Once auds get past the amusing notion that DIY directors have groupies, all that remains is another grubby-looking, squirm-inducing indie in which things seem to hit too close to home for writer-director-star Alex Karpovsky.

Following up his barely released “Woodpecker” with the similarly fringe-interest “Red Flag,” Alex Karpovsky picks at a navel better left ungazed, playing a self-absorbed DIY director who ill-advisedly hooks up with a clingy stranger (Jennifer Prediger) while taking his film on the road. Once auds get past the amusing notion that such directors have groupies, all that remains is another grubby-looking, squirm-inducing indie in which things seem to hit too close to home (for the helmer, who alternates awkward moments with actual stops from his “Woodpecker” screening tour), spelling minimal demand for this VOD-driven offering.

Appeal is probably the wrong word for what Karpovsky brings to the screen, yet the actor has been a key draw in the discomfort-food movement known as mumblecore, where improvised outlines pass as scripts and technique seems anathema. There’s a reason creepy character actors seldom play lead, and Karpovsky’s amusingly off-kilter quality is better suited to the background, while Prediger (as the stranger he desperately wants to ditch, lest his ex-g.f. discover his infidelity) has the makings of an indie star. The intermittently insightful comedy features affable support from Onur Tukel as a bearded weirdo.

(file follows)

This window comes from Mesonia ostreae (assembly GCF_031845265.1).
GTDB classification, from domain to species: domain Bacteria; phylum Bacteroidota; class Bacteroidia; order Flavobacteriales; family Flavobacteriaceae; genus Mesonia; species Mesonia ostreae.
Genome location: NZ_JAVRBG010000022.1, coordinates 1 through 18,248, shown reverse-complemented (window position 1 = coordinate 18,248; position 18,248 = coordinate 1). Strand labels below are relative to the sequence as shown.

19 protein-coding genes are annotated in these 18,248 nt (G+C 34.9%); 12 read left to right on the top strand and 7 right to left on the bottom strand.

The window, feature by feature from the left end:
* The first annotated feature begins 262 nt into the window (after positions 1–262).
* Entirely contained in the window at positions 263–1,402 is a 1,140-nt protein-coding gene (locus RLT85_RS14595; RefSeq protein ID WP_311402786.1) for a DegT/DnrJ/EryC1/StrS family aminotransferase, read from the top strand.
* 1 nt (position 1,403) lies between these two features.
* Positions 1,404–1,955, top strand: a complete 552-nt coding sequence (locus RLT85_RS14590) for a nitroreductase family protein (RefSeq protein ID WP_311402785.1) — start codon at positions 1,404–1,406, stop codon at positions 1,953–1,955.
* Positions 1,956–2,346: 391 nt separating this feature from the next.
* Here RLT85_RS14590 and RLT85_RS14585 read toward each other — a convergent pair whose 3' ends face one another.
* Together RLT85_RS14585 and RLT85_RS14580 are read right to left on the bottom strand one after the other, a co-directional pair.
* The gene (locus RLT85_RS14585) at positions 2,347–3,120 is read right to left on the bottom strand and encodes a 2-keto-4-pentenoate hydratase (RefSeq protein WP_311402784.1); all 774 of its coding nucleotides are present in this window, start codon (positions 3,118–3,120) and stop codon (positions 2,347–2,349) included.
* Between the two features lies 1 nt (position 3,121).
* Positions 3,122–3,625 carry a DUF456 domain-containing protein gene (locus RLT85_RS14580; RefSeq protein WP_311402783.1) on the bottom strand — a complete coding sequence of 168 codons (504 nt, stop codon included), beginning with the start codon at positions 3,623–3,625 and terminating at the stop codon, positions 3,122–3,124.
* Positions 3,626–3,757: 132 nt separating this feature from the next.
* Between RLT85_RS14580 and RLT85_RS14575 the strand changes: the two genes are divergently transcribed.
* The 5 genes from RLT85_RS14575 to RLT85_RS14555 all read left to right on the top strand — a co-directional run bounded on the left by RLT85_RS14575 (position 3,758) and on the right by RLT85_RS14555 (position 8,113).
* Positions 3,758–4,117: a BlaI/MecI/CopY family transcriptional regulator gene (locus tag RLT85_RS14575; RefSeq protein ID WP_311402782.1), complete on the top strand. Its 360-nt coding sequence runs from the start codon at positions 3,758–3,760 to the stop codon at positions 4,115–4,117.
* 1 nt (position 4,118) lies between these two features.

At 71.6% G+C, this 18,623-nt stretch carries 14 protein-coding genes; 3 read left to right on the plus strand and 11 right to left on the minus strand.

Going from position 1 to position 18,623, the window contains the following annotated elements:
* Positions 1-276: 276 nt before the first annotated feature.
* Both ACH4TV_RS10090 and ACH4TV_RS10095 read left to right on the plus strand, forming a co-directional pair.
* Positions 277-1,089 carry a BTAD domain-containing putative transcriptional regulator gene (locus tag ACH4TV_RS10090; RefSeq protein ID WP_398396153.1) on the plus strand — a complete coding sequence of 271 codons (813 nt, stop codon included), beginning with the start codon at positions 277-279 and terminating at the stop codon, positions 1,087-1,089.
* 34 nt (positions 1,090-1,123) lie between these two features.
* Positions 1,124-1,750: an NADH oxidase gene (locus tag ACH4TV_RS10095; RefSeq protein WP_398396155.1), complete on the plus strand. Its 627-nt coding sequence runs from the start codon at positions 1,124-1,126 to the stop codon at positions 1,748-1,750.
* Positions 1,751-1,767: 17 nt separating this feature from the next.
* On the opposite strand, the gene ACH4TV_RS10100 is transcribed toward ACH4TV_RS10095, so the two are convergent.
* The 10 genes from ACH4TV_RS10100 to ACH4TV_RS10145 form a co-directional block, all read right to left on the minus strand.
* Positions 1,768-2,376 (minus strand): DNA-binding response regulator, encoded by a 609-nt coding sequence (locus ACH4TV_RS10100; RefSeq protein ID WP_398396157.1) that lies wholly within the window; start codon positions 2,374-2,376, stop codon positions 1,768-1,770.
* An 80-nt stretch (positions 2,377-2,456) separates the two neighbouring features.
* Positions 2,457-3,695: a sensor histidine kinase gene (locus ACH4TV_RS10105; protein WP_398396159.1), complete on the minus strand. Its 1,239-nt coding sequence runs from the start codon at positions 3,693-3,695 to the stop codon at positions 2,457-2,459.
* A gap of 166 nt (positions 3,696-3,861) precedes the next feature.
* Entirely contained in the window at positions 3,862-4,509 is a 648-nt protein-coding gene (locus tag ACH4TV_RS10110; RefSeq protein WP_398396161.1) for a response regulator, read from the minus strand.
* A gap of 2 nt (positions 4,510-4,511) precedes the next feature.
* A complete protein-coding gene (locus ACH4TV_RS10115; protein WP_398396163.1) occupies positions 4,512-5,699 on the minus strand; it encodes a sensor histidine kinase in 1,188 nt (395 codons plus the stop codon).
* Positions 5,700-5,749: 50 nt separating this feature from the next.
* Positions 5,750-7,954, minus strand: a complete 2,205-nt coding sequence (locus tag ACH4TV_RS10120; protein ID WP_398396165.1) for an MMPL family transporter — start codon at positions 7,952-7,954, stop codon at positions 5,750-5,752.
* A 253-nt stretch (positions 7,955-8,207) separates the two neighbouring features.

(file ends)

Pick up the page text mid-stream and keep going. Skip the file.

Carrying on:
Red Flag

Production

A Tribeca Film release presented in association with American Express. Produced by Michael Bowes, Alex Karpovsky. Directed, written by Alex Karpovsky.

Crew

Camera (color, HD), Adam Ginsberg; editor, Gerald D. Rossini; music, Teddy Blanks; sound, Gene Park. Reviewed at Los Angeles Film Festival (competing), June 15, 2012. Running time: 83 MIN.

With

Alex Karpovsky, Onur Tukel, Jennifer Prediger, Caroline White, Keith Poulson, Dustin Guy Defa, Evonne Walton.

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